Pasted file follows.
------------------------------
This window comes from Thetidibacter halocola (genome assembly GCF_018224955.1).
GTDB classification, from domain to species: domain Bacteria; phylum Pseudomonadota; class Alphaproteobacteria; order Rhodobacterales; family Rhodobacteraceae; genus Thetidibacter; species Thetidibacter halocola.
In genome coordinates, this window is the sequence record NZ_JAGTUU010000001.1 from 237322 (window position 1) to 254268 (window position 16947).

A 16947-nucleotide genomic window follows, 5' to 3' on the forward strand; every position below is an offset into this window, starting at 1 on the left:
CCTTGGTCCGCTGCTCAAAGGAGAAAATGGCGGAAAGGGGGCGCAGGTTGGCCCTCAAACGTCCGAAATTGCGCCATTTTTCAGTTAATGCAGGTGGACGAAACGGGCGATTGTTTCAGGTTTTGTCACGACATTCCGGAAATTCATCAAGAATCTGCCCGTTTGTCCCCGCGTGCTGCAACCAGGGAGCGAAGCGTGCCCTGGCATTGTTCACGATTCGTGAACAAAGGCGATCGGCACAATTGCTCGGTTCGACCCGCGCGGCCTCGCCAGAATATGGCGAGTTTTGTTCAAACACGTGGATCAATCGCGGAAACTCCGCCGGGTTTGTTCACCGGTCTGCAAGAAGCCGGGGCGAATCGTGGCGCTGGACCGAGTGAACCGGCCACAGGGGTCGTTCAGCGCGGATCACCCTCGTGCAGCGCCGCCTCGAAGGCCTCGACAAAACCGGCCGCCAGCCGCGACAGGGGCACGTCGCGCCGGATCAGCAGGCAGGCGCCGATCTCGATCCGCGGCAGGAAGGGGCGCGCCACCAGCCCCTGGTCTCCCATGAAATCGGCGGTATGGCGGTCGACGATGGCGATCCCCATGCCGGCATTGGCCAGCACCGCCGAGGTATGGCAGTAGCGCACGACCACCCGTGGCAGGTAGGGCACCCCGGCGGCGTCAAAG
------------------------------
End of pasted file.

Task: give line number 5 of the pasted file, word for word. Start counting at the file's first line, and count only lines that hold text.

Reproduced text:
CCTTGGTCCGCTGCTCAAAGGAGAAAATGGCGGAAAGGGGGCGCAGGTTGGCCCTCAAACGTCCGAAATTGCGCCATTTTTCAGTTAATGCAGGTGGACGAAACGGGCGATTGTTTCAGGTTTTGTCACGACATTCCGGAAATTCATCAAGAATCTGCCCGTTTGTCCCCGCGTGCTGCAACCAGGGAGCGAAGCGTGCCCTGGCATTGTTCACGATTCGTGAACAAAGGCGATCGGCACAATTGCTCGGTTCGACCCGCGCGGCCTCGCCAGAATATGGCGAGTTTTGTTCAAACACGTGGATCAATCGCGGAAACTCCGCCGGGTTTGTTCACCGGTCTGCAAGAAGCCGGGGCGAATCGTGGCGCTGGACCGAGTGAACCGGCCACAGGGGTCGTTCAGCGCGGATCACCCTCGTGCAGCGCCGCCTCGAAGGCCTCGACAAAACCGGCCGCCAGCCGCGACAGGGGCACGTCGCGCCGGATCAGCAGGCAGGCGCCGATCTCGATCCGCGGCAGGAAGGGGCGCGCCACCAGCCCCTGGTCTCCCATGAAATCGGCGGTATGGCGGTCGACGATGGCGATCCCCATGCCGGCATTGGCCAGCACCGCCGAGGTATGGCAGTAGCGCACGACCACCCGTGGCAGGTAGGGCACCCCGGCGGCGTCAAAG